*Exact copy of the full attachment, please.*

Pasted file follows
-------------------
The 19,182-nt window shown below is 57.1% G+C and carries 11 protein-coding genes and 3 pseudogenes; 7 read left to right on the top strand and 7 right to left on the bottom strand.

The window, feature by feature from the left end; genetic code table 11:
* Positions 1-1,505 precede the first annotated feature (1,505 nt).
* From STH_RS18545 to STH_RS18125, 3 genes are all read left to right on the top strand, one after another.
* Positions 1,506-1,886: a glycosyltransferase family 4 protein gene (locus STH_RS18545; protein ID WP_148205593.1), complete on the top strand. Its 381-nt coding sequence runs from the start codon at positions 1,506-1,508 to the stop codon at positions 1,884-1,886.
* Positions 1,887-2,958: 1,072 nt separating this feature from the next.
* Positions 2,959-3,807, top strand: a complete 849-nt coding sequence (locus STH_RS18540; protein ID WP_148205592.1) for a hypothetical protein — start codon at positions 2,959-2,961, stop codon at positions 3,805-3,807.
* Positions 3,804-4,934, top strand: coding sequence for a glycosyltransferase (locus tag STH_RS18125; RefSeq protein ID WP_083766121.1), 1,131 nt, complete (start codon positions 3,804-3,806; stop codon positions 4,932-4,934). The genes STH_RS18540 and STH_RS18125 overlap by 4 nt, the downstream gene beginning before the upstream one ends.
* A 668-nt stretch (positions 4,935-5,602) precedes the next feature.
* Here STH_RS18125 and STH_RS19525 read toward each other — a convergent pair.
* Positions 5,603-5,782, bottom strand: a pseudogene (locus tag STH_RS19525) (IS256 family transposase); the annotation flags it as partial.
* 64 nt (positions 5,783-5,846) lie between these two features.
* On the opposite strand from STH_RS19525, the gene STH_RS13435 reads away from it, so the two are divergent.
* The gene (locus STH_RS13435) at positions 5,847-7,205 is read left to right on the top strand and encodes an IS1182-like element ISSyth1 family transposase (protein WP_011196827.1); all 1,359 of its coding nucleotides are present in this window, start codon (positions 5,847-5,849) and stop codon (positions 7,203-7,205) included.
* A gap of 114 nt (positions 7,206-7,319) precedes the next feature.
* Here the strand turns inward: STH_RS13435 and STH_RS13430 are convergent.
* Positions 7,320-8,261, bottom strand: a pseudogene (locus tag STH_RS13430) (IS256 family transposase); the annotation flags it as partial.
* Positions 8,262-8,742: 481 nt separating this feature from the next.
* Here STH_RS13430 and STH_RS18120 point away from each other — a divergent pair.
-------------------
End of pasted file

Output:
The 19,182-nt window shown below is 57.1% G+C and carries 11 protein-coding genes and 3 pseudogenes; 7 read left to right on the top strand and 7 right to left on the bottom strand.

The window, feature by feature from the left end; genetic code table 11:
* Positions 1-1,505 precede the first annotated feature (1,505 nt).
* From STH_RS18545 to STH_RS18125, 3 genes are all read left to right on the top strand, one after another.
* Positions 1,506-1,886: a glycosyltransferase family 4 protein gene (locus STH_RS18545; protein ID WP_148205593.1), complete on the top strand. Its 381-nt coding sequence runs from the start codon at positions 1,506-1,508 to the stop codon at positions 1,884-1,886.
* Positions 1,887-2,958: 1,072 nt separating this feature from the next.
* Positions 2,959-3,807, top strand: a complete 849-nt coding sequence (locus STH_RS18540; protein ID WP_148205592.1) for a hypothetical protein — start codon at positions 2,959-2,961, stop codon at positions 3,805-3,807.
* Positions 3,804-4,934, top strand: coding sequence for a glycosyltransferase (locus tag STH_RS18125; RefSeq protein ID WP_083766121.1), 1,131 nt, complete (start codon positions 3,804-3,806; stop codon positions 4,932-4,934). The genes STH_RS18540 and STH_RS18125 overlap by 4 nt, the downstream gene beginning before the upstream one ends.
* A 668-nt stretch (positions 4,935-5,602) precedes the next feature.
* Here STH_RS18125 and STH_RS19525 read toward each other — a convergent pair.
* Positions 5,603-5,782, bottom strand: a pseudogene (locus tag STH_RS19525) (IS256 family transposase); the annotation flags it as partial.
* 64 nt (positions 5,783-5,846) lie between these two features.
* On the opposite strand from STH_RS19525, the gene STH_RS13435 reads away from it, so the two are divergent.
* The gene (locus STH_RS13435) at positions 5,847-7,205 is read left to right on the top strand and encodes an IS1182-like element ISSyth1 family transposase (protein WP_011196827.1); all 1,359 of its coding nucleotides are present in this window, start codon (positions 5,847-5,849) and stop codon (positions 7,203-7,205) included.
* A gap of 114 nt (positions 7,206-7,319) precedes the next feature.
* Here the strand turns inward: STH_RS13435 and STH_RS13430 are convergent.
* Positions 7,320-8,261, bottom strand: a pseudogene (locus tag STH_RS13430) (IS256 family transposase); the annotation flags it as partial.
* Positions 8,262-8,742: 481 nt separating this feature from the next.
* Here STH_RS13430 and STH_RS18120 point away from each other — a divergent pair.